Sometimes I will drive my wife and simply drop her off. Being a retired police officer I have concealed carry, and I apply the above tactics. This is the preferred way. When she’s ready to go she calls for a ride, and I call her back when I’m out front.

It’s about being on the right side of as many good principles as possible. Since it is a dangerous area then do what you can to avoid dangerous people, dangerous times, and don’t loiter or linger in areas of higher vulnerability. Back yards are better than front yards. But that’s going to depend upon who the neighbors are. Privacy fences add a layer of security, but again, who are the neighbors? Inside is better than outside. Basements are better than main levels if drive by shootings are common place.

Again, the caveat is if God sends you on mission then go do it. But short of that, I’m going to strive to make good decisions and use sound tactics. I’m not looking for any problems. I’m looking for ways to avoid unjust criminal aggressors. It’s the job for active law enforcement to go deal with those guys. My job, is to protect, provide, and lead my family. Another important question for every person in a leadership role is: Where are you leading your people? If I’m doing my job I’m not leading them needlessly to their deaths, prison, or any other bad place.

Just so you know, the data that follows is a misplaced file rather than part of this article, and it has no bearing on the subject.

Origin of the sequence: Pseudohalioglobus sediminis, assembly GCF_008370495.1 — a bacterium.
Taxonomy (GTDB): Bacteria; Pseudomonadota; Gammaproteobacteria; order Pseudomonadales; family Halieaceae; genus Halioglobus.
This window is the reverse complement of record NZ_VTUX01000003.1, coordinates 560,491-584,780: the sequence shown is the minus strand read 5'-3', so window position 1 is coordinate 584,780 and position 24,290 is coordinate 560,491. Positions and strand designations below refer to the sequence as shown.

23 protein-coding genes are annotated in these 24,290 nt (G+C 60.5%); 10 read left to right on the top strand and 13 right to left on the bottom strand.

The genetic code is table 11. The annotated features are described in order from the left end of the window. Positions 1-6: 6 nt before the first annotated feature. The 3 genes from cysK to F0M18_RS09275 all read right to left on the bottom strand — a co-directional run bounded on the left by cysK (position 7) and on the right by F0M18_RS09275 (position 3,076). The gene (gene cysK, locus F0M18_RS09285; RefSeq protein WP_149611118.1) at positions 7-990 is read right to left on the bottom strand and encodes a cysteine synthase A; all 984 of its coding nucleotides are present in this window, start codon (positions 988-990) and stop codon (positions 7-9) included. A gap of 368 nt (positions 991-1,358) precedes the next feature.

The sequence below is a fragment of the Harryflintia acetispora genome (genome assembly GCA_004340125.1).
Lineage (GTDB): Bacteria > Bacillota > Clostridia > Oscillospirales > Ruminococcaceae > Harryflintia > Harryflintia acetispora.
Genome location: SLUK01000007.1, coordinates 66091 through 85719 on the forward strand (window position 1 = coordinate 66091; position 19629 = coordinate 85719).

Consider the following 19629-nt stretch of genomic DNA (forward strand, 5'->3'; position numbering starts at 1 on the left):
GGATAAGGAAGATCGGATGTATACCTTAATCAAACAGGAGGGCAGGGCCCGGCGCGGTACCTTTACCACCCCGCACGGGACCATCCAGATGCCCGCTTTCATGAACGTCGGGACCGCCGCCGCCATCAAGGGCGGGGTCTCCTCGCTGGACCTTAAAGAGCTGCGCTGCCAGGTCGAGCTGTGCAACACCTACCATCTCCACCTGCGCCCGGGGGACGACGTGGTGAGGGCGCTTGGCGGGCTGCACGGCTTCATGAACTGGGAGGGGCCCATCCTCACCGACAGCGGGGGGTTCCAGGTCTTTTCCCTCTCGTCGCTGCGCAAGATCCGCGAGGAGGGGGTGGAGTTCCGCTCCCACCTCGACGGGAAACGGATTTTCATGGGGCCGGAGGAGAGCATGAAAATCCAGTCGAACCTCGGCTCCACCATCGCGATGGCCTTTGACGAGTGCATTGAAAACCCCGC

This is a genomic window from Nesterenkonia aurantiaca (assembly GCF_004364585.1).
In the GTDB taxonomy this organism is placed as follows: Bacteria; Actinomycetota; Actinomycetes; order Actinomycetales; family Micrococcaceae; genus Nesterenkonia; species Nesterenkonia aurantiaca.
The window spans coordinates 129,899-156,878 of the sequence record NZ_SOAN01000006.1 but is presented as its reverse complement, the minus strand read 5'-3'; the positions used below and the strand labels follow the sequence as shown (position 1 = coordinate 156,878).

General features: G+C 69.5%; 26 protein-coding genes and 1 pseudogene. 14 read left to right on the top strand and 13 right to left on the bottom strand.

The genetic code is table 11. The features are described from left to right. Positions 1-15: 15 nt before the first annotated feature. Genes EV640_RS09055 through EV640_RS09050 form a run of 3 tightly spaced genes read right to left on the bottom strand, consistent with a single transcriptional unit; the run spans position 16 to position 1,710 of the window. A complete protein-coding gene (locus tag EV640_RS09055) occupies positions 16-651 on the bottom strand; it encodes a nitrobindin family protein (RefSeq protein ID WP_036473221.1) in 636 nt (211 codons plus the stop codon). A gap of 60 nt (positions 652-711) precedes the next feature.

Carl von Clausewitz in his book On War defined war as having to do with the will of men. Unjust aggressors have free will so solving your problem with early intervention means way before we’re entering into jeopardy and violent confrontations. I know, that’s not always possible but where it is possible, I’m looking to exploit the opportunities to avoid it.

First Things on the Streets

Where are you? Do you even know your location? When I started in Law Enforcement in 1991, police officers did not have locators showing dispatch the officers location. It was a high priority for new recruits to study the city streets. It was critical to know the direction you were patrolling. If you conducted a traffic stop and that transitioned into a foot pursuit the initial direction of travel was very important. That was the basis for all future twists and turns.

Squared away Field Training Officers would do things like suddenly shout out “Stop, the car!” As a probationary recruit you would immediately stop the car. That got the blood in your heart pumping. The Field Training Officer FTO would say something like: “You’ve just been shot at.” Or, “I’ve just been shot!, You need help! Where are you? What is your current location? Advise! Where are you recruit?” Of course the FTO was paying attention. He noticed you were not paying attention. You had no idea where you were. That’s a problem. That sort of thing makes a lasting impression. Years later you still find yourself paying a lot of attention to street signs. Every now and then you get caught not paying attention, and somebody flags you down. You get that panic feeling – Oh no, what’s my location? Knowing where your location may be the difference between life and death.